As a professional it’s my job to share with my client what I see during a classroom observation, regardless of how painful, surprising, or stressful the family may find that information. Minimizing or withholding information obtained during a classroom observation to spare a family’s feelings is not a good idea, and I wouldn’t recommend it.

What can be the most difficult is sharing my professional recommendations with a family when I know they have no better options. Some families can’t afford to move to a better school district, they can’t afford private school, or the school their child attends is “the best” the county or district has to offer. Some parents don’t want to engage in the fight and battle it can be to push for excellent services from a school system.  Let me say that again: it may be necessary to demand, battle, and push for the services your child/client needs from the school system. That first “No” you hear should not be treated as final.
I used to have a college professor who would say all the time ”IDEA guarantees parents a free and appropriate education for their child, not the MOST appropriate education”. So yes, sometimes the school will flat out deny what you are asking for, or you request a Cadillac and they hand you a beat up Chevy. However, I have seen parents fight and fight, and get that Cadillac. So if you stop asking after hearing “No”, you could be undermining your own progress.

I feel this is such an important issue in the world of ABA therapy because unless you are a therapist working with toddlers or adults, you will have to interact with a school system in some way. Even if its only to "un-teach" (yes, I know thats not a word) the problem behaviors that the teacher is inadvertently reinforcing. You will have to give parents recommendations and strategies to help their child successfully learn in a classroom environment.  You will have to go observe inside a classroom and be prepared to report back to the family with your findings. You may be asked to conduct therapy inside the classroom, or to attend crowded IEP meetings.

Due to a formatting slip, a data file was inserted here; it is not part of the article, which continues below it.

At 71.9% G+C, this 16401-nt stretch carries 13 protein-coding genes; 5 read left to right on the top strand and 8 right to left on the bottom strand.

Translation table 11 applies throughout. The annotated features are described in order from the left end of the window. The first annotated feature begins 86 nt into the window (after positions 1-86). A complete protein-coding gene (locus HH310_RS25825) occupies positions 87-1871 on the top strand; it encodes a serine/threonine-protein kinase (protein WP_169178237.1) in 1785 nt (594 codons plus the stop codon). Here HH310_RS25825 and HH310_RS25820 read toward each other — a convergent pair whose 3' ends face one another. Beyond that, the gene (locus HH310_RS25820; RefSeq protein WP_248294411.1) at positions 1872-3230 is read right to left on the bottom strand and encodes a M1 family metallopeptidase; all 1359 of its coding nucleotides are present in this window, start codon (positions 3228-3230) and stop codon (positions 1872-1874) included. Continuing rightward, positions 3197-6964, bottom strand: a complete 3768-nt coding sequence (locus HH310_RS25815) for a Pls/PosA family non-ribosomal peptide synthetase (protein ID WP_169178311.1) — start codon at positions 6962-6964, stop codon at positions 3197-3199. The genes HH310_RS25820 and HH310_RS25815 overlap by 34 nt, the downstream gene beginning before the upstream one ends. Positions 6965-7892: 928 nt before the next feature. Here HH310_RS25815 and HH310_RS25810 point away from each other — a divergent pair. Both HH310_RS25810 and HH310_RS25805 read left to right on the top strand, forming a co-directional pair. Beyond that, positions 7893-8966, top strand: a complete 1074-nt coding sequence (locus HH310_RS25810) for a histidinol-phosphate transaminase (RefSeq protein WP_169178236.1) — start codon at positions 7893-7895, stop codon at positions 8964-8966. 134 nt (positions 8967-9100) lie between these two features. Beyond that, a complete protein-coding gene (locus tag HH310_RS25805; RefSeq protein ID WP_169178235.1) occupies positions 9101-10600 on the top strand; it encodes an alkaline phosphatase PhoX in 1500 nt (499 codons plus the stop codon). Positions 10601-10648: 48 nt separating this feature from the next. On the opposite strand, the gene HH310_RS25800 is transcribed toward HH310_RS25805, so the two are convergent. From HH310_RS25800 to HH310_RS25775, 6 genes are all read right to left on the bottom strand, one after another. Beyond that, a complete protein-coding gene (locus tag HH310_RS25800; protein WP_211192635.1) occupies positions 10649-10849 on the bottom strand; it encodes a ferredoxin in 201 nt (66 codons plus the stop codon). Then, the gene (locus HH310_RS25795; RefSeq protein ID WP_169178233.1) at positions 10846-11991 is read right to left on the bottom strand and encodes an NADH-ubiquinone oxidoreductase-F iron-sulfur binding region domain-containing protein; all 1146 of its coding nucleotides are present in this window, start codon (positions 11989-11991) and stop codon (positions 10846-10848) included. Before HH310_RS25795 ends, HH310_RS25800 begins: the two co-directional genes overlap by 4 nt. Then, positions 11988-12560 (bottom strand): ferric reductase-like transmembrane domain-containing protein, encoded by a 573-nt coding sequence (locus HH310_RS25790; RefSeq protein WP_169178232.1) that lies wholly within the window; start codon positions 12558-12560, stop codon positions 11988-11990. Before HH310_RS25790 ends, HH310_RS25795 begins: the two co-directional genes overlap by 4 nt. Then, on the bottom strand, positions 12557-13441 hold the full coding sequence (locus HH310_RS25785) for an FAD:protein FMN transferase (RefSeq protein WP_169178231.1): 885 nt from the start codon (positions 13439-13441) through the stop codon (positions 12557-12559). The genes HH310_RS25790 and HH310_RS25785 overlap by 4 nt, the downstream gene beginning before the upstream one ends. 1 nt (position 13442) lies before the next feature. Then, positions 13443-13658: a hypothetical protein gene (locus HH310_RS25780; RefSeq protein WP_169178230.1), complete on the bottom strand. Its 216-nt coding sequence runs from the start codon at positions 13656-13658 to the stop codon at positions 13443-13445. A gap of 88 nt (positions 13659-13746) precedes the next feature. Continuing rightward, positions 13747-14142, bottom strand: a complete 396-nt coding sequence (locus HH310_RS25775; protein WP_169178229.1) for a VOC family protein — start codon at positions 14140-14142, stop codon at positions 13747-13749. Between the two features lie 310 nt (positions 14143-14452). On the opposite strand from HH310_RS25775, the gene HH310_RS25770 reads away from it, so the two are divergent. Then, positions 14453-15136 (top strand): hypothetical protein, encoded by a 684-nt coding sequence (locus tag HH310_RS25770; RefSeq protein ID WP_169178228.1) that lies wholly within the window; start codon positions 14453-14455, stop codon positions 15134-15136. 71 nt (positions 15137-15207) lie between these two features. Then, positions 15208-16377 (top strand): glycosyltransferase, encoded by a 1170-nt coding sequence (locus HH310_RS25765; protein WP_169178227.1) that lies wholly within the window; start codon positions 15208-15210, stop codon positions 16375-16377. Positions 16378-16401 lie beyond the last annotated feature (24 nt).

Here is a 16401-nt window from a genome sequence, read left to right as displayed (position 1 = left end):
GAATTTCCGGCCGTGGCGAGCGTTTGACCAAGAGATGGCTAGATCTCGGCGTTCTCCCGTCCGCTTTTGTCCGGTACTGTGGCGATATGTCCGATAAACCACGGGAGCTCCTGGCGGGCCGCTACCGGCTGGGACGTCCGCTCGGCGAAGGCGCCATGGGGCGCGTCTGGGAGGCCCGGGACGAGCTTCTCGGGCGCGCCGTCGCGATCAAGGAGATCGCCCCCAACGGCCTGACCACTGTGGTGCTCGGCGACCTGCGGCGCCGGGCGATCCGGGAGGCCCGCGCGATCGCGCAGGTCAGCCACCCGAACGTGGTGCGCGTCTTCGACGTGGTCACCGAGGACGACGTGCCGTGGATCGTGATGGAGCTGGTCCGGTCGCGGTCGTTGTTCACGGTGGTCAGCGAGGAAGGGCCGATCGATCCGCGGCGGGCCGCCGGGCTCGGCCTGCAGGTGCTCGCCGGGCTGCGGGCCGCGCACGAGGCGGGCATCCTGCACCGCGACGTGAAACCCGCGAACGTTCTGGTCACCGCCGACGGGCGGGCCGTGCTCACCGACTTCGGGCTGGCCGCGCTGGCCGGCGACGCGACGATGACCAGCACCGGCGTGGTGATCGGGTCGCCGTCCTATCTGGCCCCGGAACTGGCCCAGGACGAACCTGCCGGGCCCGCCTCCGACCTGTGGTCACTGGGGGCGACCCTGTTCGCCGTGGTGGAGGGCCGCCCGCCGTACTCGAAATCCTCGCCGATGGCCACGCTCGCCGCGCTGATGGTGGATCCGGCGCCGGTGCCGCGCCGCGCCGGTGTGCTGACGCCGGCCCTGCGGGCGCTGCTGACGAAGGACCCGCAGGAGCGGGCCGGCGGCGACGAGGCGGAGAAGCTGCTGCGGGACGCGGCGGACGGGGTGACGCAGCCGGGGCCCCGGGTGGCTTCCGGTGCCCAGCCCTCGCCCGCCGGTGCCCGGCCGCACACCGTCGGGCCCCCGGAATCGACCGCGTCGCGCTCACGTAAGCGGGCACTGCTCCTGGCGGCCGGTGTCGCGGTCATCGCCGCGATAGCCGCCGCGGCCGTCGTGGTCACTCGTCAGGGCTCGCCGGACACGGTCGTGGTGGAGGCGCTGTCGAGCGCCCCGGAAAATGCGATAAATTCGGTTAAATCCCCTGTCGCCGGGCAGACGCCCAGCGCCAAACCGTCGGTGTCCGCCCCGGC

The goal when working with a school age child should always be to help that child benefit as much as possible from the general curriculum being taught at their school. Most ABA therapists know this doesn’t always happen, but it should be the goal.

So let’s talk about some problems and solutions for the ABA therapists and parents out there who do not have the ideal school situation.

  • What is the best school setting for a child with Autism: self contained, inclusive, public, private?? – There is no clear cut answer to this question.  Just because your child has Autism does not mean they should automatically be shuttled into the “Autism classroom” The needs of your child/client will determine what the ideal school setting is. It is important to look at the services the school offers, the way your child learns best, and the training/Autism knowledge of the teachers.